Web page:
Her OBGYN, Dr Caroline Murdoch, popped in and asked if she could speak to Bree alone. Bree nodded and Tina left them. "I wanted to talk to you about why you fainted.' Something in her voice made Bree's body go rigid with expectation. 'I... thought maybe it was the shock of... everything, ' Bree whispered. Oh God. Oh God. She didn't know what she was bracing herself for. 'I know you and Alessandro were trying to conceive again. I want to tell you that you were successful. You're going to have a baby, Bree, ' she said. Bree squeezed Gianni tighter and buried her face in his neck as the tears filled her eyes and streamed from her face. Oh God... Now? She was torn between joy and utter terror. They had done it, but how would Alessandro react when he found out, considering the condition he was in now. They had created another life. Another target for Arturo.
Therefore it is to a practical mysticism that the practical man is here invited: to a training of his latent faculties, a bracing and brightening of his languid consciousness, an emancipation from the fetters of appearance, a turning of his attention to new levels of the world. Thus he may become aware of the universe which the spiritual artist is always trying to disclose to the race. This amount of mystical perception-this 'ordinary contemplation, ' as the specialists call it-is possible to all men: without it, they are not wholly conscious, nor wholly alive. It is a natural human activity, no more involving the great powers and sublime experiences of the mystical saints and philosophers than the ordinary enjoyment of music involves the special creative powers of the great musician.
There came an awful day when I picked up the phone and knew at once, as one does with some old friends even before they speak, that it was Edward. He sounded as if he were calling from the bottom of a well. I still thank my stars that I didn't say what I nearly said, because the good professor's phone pals were used to cheering or teasing him out of bouts of pessimism and insecurity when he would sometimes say ridiculous things like: 'I hope you don't mind being disturbed by some mere wog and upstart.' The remedy for this was not to indulge it but to reply with bracing and satirical stuff which would soon get the gurgling laugh back into his throat. But I'm glad I didn't say, 'What, Edward, splashing about again in the waters of self-pity?' because this time he was calling to tell me that he had contracted a rare strain of leukemia. Not at all untypically, he used the occasion to remind me that it was very important always to make and keep regular appointments with one's physician.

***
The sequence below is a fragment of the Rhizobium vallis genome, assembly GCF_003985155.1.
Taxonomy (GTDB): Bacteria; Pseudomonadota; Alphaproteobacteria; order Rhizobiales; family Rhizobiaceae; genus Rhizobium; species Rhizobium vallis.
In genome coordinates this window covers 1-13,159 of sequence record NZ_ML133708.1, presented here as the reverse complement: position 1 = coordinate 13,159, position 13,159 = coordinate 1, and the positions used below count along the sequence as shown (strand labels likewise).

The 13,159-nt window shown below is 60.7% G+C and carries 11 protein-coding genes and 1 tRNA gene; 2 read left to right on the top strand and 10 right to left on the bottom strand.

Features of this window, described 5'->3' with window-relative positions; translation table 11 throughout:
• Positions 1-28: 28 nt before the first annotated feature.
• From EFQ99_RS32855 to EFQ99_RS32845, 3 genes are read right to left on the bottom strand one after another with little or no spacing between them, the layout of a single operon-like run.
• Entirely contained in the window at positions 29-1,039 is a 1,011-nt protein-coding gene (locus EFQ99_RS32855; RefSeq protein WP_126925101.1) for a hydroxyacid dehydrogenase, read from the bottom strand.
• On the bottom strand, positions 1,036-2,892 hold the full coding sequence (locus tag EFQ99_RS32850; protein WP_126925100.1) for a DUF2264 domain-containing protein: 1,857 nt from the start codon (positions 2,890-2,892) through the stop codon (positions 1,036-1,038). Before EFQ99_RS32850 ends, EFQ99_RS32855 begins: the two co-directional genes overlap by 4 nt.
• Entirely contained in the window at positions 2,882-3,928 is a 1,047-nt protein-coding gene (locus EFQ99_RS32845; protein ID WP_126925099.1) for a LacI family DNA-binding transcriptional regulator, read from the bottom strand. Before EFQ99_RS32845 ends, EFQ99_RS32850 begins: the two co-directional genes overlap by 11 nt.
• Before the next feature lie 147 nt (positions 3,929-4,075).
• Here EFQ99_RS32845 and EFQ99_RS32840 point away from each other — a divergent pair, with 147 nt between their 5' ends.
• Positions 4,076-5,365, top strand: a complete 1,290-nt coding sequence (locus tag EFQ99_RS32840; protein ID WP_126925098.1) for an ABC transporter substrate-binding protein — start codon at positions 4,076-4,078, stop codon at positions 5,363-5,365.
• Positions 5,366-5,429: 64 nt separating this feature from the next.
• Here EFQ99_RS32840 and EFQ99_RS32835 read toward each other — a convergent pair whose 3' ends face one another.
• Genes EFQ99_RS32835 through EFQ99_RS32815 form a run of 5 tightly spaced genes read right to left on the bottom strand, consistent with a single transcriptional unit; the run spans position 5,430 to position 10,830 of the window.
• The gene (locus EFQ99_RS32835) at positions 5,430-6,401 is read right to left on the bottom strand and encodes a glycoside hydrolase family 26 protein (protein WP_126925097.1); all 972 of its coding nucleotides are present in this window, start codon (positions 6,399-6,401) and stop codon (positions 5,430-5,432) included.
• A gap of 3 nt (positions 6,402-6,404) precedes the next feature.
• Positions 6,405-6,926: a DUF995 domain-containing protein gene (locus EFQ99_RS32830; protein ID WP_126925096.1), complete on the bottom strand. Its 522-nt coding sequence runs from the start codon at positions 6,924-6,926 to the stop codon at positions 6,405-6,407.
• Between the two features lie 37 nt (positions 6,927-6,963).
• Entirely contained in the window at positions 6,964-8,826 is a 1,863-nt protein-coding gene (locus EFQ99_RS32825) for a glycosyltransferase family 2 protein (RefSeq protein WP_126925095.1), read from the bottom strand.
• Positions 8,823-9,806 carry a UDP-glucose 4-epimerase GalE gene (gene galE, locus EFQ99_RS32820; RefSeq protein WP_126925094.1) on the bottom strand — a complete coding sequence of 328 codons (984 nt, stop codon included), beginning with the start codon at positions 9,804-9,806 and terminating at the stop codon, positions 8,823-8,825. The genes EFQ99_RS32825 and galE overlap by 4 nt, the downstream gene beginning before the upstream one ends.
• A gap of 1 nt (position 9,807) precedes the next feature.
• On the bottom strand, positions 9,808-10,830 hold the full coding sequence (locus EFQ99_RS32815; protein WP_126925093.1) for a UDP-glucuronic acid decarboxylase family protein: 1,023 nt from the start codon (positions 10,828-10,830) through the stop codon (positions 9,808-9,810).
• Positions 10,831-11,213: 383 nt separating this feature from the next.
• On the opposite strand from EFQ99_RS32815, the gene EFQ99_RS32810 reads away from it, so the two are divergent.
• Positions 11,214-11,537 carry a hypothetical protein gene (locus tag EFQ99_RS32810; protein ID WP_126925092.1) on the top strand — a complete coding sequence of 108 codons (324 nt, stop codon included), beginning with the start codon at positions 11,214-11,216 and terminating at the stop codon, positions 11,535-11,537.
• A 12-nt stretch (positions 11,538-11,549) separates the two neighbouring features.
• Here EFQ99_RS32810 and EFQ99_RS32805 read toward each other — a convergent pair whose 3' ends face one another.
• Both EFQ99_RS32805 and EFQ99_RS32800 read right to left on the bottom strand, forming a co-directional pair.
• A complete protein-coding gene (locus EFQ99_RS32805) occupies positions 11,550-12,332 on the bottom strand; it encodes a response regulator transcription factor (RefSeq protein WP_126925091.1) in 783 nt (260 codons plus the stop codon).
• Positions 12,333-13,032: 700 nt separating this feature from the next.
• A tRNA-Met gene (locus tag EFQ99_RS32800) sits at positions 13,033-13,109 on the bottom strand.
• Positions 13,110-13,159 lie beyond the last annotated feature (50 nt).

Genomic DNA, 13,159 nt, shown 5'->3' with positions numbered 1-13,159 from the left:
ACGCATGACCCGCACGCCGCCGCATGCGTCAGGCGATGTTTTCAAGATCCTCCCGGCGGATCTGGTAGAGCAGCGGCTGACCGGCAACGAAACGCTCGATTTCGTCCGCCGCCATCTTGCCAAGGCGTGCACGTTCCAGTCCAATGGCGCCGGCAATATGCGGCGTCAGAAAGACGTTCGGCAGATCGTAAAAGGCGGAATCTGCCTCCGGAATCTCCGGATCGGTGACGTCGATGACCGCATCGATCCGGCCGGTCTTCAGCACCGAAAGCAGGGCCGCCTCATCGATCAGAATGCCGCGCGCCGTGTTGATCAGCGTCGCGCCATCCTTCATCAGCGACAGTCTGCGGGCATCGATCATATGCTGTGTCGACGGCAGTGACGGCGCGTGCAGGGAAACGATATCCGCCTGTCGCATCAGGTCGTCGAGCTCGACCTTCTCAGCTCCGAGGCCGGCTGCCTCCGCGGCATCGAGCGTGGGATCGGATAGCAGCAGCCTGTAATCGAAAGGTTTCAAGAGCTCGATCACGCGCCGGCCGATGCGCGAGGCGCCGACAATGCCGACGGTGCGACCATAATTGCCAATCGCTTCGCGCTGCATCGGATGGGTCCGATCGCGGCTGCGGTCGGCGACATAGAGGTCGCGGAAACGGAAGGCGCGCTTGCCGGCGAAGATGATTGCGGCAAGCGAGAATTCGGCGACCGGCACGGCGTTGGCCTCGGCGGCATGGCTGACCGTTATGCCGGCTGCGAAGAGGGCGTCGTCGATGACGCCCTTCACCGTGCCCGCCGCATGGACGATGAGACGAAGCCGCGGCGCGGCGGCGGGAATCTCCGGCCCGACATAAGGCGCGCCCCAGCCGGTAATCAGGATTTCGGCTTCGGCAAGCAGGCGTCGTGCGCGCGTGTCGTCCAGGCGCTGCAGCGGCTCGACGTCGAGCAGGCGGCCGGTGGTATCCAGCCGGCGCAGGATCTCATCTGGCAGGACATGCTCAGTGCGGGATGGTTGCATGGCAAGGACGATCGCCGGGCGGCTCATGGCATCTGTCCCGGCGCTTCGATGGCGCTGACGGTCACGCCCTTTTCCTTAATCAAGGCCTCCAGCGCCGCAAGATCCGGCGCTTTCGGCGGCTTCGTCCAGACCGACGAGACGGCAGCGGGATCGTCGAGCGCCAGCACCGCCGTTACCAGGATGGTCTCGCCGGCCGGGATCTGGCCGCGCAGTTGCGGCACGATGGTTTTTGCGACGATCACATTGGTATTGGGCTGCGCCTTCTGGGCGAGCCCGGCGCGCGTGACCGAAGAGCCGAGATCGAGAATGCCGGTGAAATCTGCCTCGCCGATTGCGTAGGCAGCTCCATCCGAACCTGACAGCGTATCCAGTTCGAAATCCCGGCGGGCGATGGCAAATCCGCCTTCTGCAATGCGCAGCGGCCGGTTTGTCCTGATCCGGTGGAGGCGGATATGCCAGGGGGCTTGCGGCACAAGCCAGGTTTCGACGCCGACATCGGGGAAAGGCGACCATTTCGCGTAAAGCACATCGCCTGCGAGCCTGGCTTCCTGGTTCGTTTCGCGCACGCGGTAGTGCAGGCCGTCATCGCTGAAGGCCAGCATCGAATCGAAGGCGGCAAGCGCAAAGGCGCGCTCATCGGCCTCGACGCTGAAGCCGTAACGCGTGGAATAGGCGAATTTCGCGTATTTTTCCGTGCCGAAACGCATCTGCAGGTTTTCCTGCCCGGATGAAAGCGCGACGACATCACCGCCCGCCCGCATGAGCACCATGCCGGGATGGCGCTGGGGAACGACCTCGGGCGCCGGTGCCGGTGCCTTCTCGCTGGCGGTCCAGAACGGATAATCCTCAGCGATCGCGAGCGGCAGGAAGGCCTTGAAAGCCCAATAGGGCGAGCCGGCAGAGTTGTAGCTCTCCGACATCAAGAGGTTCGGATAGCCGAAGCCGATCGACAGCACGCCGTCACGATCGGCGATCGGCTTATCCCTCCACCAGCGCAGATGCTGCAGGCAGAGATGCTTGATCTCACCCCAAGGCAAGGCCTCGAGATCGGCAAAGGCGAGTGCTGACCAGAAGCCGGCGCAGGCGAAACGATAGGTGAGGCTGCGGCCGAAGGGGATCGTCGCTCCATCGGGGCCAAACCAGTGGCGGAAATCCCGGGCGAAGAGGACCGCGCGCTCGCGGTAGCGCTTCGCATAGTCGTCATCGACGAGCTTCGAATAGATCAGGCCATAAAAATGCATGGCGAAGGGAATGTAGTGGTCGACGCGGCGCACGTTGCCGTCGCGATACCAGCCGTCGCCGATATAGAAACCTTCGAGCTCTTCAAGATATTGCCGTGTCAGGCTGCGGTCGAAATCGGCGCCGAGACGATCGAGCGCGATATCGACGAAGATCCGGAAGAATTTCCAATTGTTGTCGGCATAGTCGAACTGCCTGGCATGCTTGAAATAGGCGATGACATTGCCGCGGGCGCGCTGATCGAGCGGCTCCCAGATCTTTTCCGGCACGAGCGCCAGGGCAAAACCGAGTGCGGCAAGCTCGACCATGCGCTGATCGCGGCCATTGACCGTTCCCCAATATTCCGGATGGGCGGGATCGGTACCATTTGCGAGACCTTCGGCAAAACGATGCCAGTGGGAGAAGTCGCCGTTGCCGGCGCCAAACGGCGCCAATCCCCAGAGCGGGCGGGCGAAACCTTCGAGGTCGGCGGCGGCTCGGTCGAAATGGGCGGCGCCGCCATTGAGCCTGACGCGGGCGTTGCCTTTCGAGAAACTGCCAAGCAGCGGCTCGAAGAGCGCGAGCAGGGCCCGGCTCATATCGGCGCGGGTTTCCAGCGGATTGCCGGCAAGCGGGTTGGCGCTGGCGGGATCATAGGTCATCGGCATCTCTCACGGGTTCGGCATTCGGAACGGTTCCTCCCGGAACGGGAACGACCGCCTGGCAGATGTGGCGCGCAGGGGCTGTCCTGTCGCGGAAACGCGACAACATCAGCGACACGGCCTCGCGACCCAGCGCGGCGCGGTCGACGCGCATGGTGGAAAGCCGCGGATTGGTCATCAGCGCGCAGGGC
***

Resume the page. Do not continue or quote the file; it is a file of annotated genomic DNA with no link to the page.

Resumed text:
Lea stood upon a fallen log ahead of us, staring ahead. Mouse walked up to her. Gggrrrr rawf arrrgggrrrrarrrr, " I said. Mouse gave me an impatient glance, and somehow-I don't know if it was something in his body language or what-I became aware that he was telling me to sit down and shut up or he'd come over and make me. I sat down. Something in me really didn't like that idea, but when I looked around, I saw that everyone else had done it too, and that made me feel better. Mouse said, again in what sounded like perfectly clear English, "Funny. Now restore them." Lea turned to look at the big dog and said, "Do you dare to give me commands, hound?" Not your hound, " Mouse said. I didn't know how he was doing it. His mouth wasn't moving or anything. "Restore them before I rip your ass off. Literally rip it off." The Leanansidhe tilted her head back and let out a low laugh. "You are far from your sources of power here, my dear demon." I live with a wizard. I cheat." He took a step toward her and his lips peeled up from his fangs in unmistakable hostility. "You want to restore them? Or do I kill you and get them back that way?" Lea narrowed her eyes. Then she said, "You're bluffing." One of the big dog's huge, clawed paws dug at the ground, as if bracing him for a leap, and his growl seemed to... I looked down and checked. It didn't seem to shake the ground. The ground was actually shaking for several feet in every direction of the dog. Motes of blue light began to fall from his jaws, thickly enough that it looked quite a bit like he was foaming at the mouth. "Try me." The Leanansidhe shook her head slowly. Then she said, "How did Dresden ever win you?" He didn't, " Mouse said. "I won him.